Her co-star Tom Wlaschiha, who plays Jaqen H’ghar, Arya’s mentor (or tormentor, depending on your point of view), agrees, stating with a laugh: “She’s very normal!”

“I try to live this crazy world as normally as I can,” adds Williams with a grin.

She seems to have taken the show’s impact in her stride, but don’t think it’s made her complacent.

“To be lucky enough to be cast in something so massive and vast for my first role, and that’s opened so many doors for me [is amazing],” she begins, “but it’s also taught me the lesson that this wasn’t my ‘break’, because I’ve still got a lot to learn, work for and earn,” she continues seriously.

“It’s taught me that in this industry, you want to look back on your career at the end and think, ‘I had fun’, rather than, ‘Oh, I’m playing the role that I’ve always wanted to’ when you’re 26, and being like, ‘Now what?’

“I don’t want this to be a race. I want a long career, rather than a short burst, and I don’t want to do all of the big things right now - I want to just play people that I want to play.”

Hard-wired to fight for and promote equality, Williams recently told Entertainment Weekly that “we should stop calling feminists ‘feminists’ and start calling people who aren’t feminist ‘sexist’ - and then everyone else is just a human. You are either a normal person or a sexist.”

Last year she made a speech at the #LikeAGirl campaign Confidence Summit in New York, which aimed to inspire girls to achieve anything they want.

“That was amazing. It was so much fun to do something as myself, to show people what I’m passionate about. That’s something I’ve found really important since I started acting, to make sure people know who Maisie is,” says Williams.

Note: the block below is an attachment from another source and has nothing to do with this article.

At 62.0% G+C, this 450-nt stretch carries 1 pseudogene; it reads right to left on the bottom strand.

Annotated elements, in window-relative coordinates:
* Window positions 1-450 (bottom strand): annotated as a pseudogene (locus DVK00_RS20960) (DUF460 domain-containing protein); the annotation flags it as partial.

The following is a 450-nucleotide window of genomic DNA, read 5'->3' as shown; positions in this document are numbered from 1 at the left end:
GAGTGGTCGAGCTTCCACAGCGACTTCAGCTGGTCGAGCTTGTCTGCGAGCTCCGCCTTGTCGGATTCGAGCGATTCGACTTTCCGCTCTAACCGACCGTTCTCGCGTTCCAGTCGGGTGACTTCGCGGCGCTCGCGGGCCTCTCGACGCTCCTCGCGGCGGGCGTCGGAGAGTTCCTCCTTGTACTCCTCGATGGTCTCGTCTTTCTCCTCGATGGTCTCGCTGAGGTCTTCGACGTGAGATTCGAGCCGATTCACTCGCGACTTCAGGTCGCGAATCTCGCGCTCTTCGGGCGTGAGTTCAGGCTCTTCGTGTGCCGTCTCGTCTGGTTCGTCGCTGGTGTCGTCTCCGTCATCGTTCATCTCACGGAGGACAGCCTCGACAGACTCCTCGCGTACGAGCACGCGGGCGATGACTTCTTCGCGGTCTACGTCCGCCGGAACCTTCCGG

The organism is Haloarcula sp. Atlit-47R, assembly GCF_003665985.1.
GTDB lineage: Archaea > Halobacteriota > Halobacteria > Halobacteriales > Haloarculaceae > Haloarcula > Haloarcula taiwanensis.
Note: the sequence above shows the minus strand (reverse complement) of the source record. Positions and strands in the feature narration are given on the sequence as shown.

“It’s a lot more nerve-racking though, definitely. When you’re playing a character, it’s fine because it’s them, but when you’ve got to come out and be yourself, it’s a bit scary to know that people are going to be judging you.”

Williams, who also had a recurring role in Doctor Who as Viking immortal Ashildr - and won the Evening Standard Rising Star Award, along with being named the London Film Critics’ Circle Young British/Irish Performer Of The Year for her performance in 2015’s The Falling - is set to keep picking punchy parts.

“I don’t think I realised how lucky I am, or was, when I started playing Arya - to play a girl who’s so formed, real, believable, honest and imperfect,” she muses. “You never really get - or never used to really get - characters like that. It’s not until I’d gone on and read other projects and other films that I realised this is quite unique.

“And I’m very, very lucky to have been given that opportunity so young. Now I feel like I never want to take a character that I don’t fully believe in, that I don’t think is necessary,” Williams states.

“It’s given me the confidence to say, ‘No, I’m only going to play girls that I know and have seen and have met before,’ rather than this made up perfect girl-next-door that doesn’t actually exist.”